To understand bi-erasure, let’s start with the basics. Bisexuality, as defined by UC San Diego’s LGBT website, is the capacity for emotional, romantic, and/or physical attraction to more than one gender or sex.
Here’s the thing—there are a few widely accepted definitions, and bisexuality is different for everyone who identifies. Recent findings from the CDC discovered bisexual people are possibly the largest group in the LGBTQIA+ community. Despite having so many people in the community, bisexual people are often the victims of bi-phobia and bi-erasure, which is the prejudice against bisexual people or dismissing one’s bisexuality, according to Queer Grace. And bi-erasure is a very real health threat to the LGBTQ+ community. It affects nearly every part of us, from mental issues to overall physical health.
Very few studies exist solely for bisexual people, compared to the LGBTQIA+ community and fellow members who identify as anything other than cisgender and straight. But from what we know, it’s clear that bisexual people are at a tremendous disadvantage. Almost 20 percent of bisexual people have reported their overall health as either “poor or fair.” Nearly 60 percent of bisexual people report hearing bi-phobic comments, even while at work. Bisexual people experience higher rates of intimate partner violence and rape compared to their fellow members in the LGBTQIA+ community.
Along with this, there is a slew of harmful myths surrounding bisexuality. When talking about myths they’d like debunked, Jenna Slaughter, a self-love coach for the queer community, told me about a big one. “Bisexuality inherently means that you have an equal preference between genders," she says. "This thinking is also super erasing of trans folks and people who live outside of the gender binary entirely. Sexuality, like gender, is a spectrum.”
This deeply resonates with me, as I frequently have my cisgender friends call me 50/50 or try to make me quantify how much I like each gender.
Furthermore, bi-erasure affects both those who are open and those who choose to keep their identity private. While many folks identify as bisexual, a large percentage of people don’t come out. Most of the time, this happens due to overwhelming fear. Ari Antwine, a sexologist and fellow bisexual, told me that this is because bisexual people often don’t feel like they’re enough. “Bi people rarely feel ‘queer/gay’ enough to come out as bi, so we don’t speak up about our own sexuality explicitly; contributing to our own erasure. This ‘un-affirmed bisexuality’ as I call it, is especially true if we have led or are currently in hetero-normative romantic relationships. In short, the hetero-leaning part of our sexuality is both a qualifier and exclusionary.”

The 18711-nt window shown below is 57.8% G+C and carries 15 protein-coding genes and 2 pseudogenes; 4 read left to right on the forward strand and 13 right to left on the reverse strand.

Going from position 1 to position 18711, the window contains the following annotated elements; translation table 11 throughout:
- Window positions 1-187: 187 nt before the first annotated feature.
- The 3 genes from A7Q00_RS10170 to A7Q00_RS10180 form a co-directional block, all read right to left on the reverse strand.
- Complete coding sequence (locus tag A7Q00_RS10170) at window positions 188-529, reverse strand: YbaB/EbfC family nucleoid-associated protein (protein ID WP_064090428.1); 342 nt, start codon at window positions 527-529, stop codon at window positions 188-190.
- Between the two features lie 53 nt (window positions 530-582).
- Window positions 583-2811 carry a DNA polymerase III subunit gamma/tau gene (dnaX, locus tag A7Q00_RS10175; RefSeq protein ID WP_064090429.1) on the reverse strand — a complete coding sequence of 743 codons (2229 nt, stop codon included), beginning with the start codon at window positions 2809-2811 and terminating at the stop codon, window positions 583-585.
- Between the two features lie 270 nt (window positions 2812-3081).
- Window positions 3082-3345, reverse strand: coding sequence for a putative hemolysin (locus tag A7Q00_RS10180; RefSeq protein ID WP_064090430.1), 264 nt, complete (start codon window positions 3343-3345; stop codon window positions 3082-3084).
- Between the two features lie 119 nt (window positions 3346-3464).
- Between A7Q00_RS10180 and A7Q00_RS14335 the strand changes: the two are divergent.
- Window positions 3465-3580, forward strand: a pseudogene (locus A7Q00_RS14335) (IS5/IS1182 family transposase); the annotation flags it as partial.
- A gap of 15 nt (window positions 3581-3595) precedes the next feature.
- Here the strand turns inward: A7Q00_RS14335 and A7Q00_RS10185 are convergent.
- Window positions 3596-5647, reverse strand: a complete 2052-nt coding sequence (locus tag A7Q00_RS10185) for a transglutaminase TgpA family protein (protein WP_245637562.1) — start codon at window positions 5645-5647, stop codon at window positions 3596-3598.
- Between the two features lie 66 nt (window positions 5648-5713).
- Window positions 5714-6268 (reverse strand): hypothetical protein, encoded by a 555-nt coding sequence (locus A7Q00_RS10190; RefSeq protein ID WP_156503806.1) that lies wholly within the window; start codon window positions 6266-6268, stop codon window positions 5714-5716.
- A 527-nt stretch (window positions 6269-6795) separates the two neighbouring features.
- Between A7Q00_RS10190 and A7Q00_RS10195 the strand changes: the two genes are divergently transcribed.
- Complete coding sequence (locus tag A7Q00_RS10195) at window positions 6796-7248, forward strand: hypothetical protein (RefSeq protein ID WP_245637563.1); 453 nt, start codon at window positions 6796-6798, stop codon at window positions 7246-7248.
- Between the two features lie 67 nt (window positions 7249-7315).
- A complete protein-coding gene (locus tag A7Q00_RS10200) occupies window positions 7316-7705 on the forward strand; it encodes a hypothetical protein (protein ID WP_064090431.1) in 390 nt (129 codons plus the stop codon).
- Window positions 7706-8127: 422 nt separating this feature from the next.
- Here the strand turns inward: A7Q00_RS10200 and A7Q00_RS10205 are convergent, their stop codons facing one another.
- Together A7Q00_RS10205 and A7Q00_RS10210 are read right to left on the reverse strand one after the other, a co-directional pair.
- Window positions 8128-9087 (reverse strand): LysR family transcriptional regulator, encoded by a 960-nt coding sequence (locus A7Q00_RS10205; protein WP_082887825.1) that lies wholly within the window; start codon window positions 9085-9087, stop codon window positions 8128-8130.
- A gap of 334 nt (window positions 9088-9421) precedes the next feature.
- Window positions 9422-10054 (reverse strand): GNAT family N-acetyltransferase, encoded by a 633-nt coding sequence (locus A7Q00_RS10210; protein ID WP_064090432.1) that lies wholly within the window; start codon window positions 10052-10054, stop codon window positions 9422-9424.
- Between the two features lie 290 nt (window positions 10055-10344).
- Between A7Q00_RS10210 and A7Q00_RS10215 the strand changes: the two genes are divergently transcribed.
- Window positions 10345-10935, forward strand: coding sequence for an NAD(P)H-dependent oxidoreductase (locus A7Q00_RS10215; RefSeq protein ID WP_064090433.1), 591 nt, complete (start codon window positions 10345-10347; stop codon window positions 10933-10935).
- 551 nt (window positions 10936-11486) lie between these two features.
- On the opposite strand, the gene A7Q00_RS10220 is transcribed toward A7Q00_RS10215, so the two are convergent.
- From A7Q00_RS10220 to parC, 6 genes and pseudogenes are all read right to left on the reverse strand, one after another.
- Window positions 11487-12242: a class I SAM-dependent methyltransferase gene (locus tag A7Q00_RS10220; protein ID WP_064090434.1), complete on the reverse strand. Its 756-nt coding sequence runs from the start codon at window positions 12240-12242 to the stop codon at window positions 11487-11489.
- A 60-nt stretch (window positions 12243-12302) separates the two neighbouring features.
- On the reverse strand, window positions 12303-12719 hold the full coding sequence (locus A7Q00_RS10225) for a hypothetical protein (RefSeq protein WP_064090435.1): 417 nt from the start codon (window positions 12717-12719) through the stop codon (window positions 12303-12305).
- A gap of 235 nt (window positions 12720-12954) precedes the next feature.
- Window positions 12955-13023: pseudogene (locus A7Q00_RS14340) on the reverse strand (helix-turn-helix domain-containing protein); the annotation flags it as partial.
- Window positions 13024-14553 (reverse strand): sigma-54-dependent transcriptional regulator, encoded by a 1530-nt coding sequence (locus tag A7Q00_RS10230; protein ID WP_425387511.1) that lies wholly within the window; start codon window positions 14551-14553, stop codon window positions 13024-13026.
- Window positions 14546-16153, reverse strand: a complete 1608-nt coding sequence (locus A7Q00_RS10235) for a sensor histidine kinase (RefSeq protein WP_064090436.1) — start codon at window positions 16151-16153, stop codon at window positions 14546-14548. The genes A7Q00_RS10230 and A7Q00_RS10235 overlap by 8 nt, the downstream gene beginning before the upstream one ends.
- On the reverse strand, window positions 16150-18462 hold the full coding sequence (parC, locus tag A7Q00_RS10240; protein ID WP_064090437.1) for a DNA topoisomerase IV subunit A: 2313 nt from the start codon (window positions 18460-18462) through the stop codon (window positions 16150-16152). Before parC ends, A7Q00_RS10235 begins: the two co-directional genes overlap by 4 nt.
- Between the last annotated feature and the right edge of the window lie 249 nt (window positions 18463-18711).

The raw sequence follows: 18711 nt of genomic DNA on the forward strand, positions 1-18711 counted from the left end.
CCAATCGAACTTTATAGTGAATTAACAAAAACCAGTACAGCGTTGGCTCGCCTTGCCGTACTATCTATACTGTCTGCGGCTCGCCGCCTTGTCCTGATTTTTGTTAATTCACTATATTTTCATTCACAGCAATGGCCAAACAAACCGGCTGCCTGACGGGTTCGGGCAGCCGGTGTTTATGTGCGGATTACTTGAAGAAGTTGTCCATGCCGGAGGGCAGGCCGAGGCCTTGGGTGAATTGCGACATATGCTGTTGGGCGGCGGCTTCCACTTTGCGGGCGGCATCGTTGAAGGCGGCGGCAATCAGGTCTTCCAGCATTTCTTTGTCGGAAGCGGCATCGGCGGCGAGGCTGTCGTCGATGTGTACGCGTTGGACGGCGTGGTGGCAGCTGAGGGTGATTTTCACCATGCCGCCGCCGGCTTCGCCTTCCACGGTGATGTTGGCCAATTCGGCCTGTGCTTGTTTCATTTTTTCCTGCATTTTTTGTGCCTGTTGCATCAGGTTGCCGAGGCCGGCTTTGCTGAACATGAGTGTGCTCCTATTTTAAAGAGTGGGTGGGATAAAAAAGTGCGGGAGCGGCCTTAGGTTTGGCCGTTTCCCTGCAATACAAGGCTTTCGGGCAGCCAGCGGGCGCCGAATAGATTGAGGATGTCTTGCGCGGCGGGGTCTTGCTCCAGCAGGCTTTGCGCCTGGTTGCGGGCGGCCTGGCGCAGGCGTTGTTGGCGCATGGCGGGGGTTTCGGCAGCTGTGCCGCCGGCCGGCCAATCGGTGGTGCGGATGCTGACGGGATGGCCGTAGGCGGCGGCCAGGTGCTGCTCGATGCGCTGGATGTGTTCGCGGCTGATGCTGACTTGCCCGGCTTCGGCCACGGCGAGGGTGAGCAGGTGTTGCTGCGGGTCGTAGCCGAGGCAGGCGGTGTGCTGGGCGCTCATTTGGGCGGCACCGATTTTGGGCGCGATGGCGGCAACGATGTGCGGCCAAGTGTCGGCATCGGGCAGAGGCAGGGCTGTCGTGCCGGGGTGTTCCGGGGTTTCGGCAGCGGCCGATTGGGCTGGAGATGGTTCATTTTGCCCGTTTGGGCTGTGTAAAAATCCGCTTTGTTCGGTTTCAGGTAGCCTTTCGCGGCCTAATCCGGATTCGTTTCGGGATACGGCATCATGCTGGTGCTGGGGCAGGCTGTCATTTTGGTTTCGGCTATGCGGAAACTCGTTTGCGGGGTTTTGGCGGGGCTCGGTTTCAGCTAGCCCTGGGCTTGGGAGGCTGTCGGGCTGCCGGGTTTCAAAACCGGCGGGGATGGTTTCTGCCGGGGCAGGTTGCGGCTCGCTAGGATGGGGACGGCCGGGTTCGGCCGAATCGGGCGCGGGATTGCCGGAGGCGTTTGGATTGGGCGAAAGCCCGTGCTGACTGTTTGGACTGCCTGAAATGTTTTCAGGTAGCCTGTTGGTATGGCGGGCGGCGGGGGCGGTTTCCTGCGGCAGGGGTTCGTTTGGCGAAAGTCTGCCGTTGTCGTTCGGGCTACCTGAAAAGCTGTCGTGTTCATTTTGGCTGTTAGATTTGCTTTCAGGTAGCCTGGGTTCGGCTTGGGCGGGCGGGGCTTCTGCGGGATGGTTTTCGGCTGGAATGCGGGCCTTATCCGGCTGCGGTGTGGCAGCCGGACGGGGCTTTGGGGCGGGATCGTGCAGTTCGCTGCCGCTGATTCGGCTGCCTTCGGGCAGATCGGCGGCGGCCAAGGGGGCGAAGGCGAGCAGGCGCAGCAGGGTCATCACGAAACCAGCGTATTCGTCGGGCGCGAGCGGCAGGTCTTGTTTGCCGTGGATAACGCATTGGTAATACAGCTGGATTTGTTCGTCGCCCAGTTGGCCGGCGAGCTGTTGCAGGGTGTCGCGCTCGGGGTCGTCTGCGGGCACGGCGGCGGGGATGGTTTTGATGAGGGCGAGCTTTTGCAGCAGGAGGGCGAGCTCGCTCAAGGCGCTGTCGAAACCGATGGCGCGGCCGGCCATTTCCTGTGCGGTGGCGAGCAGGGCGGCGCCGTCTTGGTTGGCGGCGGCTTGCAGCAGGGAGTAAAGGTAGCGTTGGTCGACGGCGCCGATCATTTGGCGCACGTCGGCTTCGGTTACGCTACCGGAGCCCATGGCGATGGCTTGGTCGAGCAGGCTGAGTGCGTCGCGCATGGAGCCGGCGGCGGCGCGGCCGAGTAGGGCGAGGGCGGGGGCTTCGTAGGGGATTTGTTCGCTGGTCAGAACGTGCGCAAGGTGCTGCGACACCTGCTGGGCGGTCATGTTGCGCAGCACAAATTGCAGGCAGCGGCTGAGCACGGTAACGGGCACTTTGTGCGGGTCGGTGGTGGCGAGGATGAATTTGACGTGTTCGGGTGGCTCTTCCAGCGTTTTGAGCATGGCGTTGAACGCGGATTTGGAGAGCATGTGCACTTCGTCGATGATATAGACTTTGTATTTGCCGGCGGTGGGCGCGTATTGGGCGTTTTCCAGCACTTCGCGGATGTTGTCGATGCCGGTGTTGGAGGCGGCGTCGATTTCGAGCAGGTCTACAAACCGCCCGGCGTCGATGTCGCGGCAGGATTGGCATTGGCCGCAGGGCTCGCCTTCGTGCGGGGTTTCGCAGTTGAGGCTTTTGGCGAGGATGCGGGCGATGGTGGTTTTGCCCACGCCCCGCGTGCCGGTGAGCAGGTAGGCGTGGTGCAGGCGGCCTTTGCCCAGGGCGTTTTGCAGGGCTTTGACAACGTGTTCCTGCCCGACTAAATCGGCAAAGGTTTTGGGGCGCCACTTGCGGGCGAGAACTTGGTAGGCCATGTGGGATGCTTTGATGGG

In the past, I’ve talked about how I haven’t felt bisexual enough, to the point where I have even lied about who I was dating. I’d tell my male friends that I’ve been with women back in my high school. And then when I said those things, I was fetishized. I had men tell me they could “turn me 100% straight” or ask me to “kiss hot girls in front of them.” This—discrediting, violence, and fetishization—is sadly very common in the community. “Bisexuality can be fetishized as a type of over-sexualized being who is experimental and open to all things sexual, as opposed to being an orientation that involves sexual attraction and does not necessarily connote if one is monogamous or polyamorous,” says Dr. Lori Lawrenz, a clinical psychologist specializing in sexual health at the Hawaii Center for Sexual and Relationship Health.
In my experience, when people see you with someone of the same gender, they assume right away that you’re gay. When you’re with someone of the opposite gender, then you’re pegged as straight. It’s a double-edged sword and a situation where you’re rarely seen as who you really are, even by fellow members of the LGBTQIA+ community. "I’ve found that there is a through-line of not feeling queer enough to have permission to show up in the queer community, and also not feeling accepted or seen in the straight community,” Slaughter told me. “This is a special type of ‘gatekeeping’ that we see in the queer community that is inflicting the same damaging ‘this or that’ thinking that was used on us growing up.”
The first time I came out, I was twelve years old and was met with the unanimous response of “it’s just a phase” and “every girl is bisexual now.” Eventually, I found that so many people who also identify as bisexual shared similar experiences when they came out.
To that— let me say this: bisexual people are valid. They are seen, heard, loved, and are not invisible. They’re not confused, lying to themselves, or “stuck in a phase.” Frequently, bisexual people hear the disparaging phrase. “Bi now, gay later.” Nope, bi now and forever.
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